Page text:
Businesses run on multiple applications and services, how well the business runs is often impacted on how efficiently data is distributed to the correct task. Automating this flow of data is a way to streamline the business. The problem here is to choose the right technology for this data integration and process automation.
This article is describing the azure technologies that are available during time of writing to solve the business need.
Time - Businesses does not have time to property integrate between the existing applications and services. Money - Get the most out using the current infrastructure and technology stack.
To get a high-quality produce and service to user is to design and implement strict business processes. The business processes will involve multiple steps, people and software. It may have branches and/or loops, some may run quickly and some may take days/weeks to complete. The business processes modelled are called workflows and these workflows are implemented to integrated multiple systems. Workflows at a high level does four things
- Accept input values as data or file
- Execute actions that performs a logic to modify the data or trigger another action.
- Checks conditions to decide what actions to execute next.
- Produces an output, a piece of data or file which is a result of the whole workflow execution.
Options to consider
There are multiple options within Azure that can cater to the workflow requriement.
- LogicApps - Given a GUI to design workflow using flow chart like controls. Actions can be customized using programming languages like C# and others. Has more than 200 connectors to integrate with external systems or options to write custom connectors in exception cases.
- PowerAutomate - Built on top of LogicApps having all the designing capabilities but targeting the business analysts and non developer roles, hence there is no code editing possible.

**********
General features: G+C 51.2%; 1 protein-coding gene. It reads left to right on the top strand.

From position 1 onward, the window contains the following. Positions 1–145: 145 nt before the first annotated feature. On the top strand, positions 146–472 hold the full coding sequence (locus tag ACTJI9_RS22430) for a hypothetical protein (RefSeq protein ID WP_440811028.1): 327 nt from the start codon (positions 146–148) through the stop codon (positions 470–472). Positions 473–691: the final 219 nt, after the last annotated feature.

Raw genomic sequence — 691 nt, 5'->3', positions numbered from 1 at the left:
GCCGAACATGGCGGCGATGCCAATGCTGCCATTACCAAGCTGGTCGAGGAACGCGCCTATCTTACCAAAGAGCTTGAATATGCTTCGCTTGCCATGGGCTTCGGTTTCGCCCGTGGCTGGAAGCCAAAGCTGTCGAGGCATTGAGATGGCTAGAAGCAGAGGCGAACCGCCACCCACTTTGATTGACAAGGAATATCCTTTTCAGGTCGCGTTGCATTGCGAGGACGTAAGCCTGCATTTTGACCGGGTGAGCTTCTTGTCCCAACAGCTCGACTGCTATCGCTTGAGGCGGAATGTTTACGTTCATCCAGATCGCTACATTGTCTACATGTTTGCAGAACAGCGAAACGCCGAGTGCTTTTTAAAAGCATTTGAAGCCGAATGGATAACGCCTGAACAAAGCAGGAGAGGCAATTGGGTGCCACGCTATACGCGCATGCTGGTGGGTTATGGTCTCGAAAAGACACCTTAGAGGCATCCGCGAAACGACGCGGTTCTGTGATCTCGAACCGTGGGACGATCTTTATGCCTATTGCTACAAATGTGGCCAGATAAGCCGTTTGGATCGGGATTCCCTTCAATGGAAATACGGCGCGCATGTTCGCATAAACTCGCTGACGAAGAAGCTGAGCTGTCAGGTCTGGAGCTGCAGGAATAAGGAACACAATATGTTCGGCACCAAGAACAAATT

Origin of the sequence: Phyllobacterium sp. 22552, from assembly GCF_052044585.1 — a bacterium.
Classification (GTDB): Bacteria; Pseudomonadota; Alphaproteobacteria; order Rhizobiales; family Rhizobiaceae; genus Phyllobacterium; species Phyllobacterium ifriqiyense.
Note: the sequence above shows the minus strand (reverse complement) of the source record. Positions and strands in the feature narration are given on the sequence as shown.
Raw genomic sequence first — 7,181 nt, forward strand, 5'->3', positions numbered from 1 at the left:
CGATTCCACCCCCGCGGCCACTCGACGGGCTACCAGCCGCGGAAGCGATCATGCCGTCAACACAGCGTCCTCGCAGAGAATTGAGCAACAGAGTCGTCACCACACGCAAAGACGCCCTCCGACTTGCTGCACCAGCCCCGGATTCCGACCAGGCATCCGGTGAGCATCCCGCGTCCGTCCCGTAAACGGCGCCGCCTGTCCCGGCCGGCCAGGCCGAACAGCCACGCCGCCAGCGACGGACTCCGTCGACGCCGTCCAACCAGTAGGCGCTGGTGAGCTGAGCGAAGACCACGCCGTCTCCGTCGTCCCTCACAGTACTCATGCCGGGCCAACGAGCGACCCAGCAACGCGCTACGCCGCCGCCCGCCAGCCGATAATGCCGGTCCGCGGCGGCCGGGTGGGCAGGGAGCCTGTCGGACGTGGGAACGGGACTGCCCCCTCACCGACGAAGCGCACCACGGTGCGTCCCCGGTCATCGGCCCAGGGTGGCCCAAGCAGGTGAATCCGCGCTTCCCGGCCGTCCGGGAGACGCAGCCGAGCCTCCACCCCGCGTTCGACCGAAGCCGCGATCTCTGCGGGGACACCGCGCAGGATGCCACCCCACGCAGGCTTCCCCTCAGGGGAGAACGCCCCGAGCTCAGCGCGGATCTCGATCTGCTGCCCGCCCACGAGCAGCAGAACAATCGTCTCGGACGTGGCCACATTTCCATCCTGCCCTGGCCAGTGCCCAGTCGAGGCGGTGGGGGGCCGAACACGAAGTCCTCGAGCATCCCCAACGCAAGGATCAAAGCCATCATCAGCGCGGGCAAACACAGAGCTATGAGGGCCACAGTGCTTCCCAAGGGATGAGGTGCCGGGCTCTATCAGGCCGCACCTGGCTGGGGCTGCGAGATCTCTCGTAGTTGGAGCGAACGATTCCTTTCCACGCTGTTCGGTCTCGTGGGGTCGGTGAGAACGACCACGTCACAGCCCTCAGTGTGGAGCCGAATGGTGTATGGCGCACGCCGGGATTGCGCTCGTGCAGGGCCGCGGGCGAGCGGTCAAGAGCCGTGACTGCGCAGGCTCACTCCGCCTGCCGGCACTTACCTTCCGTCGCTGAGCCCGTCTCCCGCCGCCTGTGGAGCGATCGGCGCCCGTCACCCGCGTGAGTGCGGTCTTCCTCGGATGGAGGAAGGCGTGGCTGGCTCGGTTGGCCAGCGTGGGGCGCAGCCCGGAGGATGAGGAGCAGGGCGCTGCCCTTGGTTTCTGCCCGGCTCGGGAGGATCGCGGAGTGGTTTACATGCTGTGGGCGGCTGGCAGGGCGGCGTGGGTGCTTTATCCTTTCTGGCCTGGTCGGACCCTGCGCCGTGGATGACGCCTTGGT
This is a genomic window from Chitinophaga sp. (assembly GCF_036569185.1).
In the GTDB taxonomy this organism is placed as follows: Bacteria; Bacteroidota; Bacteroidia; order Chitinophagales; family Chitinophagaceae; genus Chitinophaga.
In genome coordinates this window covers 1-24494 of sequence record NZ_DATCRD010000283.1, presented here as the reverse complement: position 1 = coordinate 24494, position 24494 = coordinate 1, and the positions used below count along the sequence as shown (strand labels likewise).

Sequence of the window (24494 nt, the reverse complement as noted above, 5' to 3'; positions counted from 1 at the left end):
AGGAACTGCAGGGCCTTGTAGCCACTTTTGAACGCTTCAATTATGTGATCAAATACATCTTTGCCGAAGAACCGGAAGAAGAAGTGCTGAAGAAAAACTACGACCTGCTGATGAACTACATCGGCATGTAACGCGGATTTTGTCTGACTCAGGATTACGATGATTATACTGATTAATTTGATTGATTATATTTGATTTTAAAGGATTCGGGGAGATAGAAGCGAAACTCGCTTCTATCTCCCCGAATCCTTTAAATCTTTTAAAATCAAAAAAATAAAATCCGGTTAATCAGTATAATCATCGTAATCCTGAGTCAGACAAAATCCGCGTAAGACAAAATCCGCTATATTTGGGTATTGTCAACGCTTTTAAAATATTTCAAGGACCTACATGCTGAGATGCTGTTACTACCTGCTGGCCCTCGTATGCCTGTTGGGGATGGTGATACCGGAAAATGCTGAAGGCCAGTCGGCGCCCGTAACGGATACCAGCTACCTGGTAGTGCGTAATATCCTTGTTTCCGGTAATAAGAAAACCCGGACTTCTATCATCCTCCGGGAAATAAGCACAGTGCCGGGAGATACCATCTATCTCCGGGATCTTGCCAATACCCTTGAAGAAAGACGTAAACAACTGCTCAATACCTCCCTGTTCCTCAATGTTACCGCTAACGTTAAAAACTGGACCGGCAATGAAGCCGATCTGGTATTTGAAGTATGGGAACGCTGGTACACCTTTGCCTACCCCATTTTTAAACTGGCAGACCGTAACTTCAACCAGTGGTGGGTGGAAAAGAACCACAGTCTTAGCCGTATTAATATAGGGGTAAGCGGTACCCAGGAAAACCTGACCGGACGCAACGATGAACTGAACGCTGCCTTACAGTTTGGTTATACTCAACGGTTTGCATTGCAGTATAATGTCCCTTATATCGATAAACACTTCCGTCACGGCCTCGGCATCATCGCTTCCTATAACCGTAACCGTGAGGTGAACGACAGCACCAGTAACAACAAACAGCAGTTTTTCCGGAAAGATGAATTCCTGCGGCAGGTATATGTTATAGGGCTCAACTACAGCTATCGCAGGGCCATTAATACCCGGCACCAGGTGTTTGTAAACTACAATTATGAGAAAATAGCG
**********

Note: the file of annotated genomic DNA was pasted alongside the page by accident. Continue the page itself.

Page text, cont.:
- WebJobs - Part of the AppServices hosting fully code driven service. Run along other services hosted in AppServices, supports programming in C# and other languages.
- Functions - Best in the lot which just run a piece of code or a function on demand and charges only for the run or server-less. Options to scale based on demand. Supports a variety of programming languages and source control like GitHub or DevOps
Choosing between these services is very straightforward. If the workflow is going to be designed as a flow chart by a non-developer (where no custom connectors or interfaces required) then PowerAutomate is your way forward.
LogicApp can give you flexibility to define your flows if a developer is involved, i.e. if the integration to external system are not available through an already available connector in PowerAutomate or you need customization over an already available connector.
The added advantage of the flow chart like design based workflow tool is that the workflow itself exists as a documentation of the flow, that anyone can read and understand the flow just by looking at the workflow design in the browser or UI.
If the business process is being defined as part of an application development that the flow itself is driven by code, the options are WebJobs and Functions. Functions definitely has an edge over WebJobs when it comes to scalability and cost of owning. WebJobs can be handy if the current applications are part of AppServices and you want to keep all together or if you need customizations to external interfaces.
But there is nothing stopping to use multiple of the services to solve a specific business scenario. In the mix and match scenarios too there are services that works best together, like LogicApp and Functions, there are actions in LogicApp that can be added to the designer to call a Function.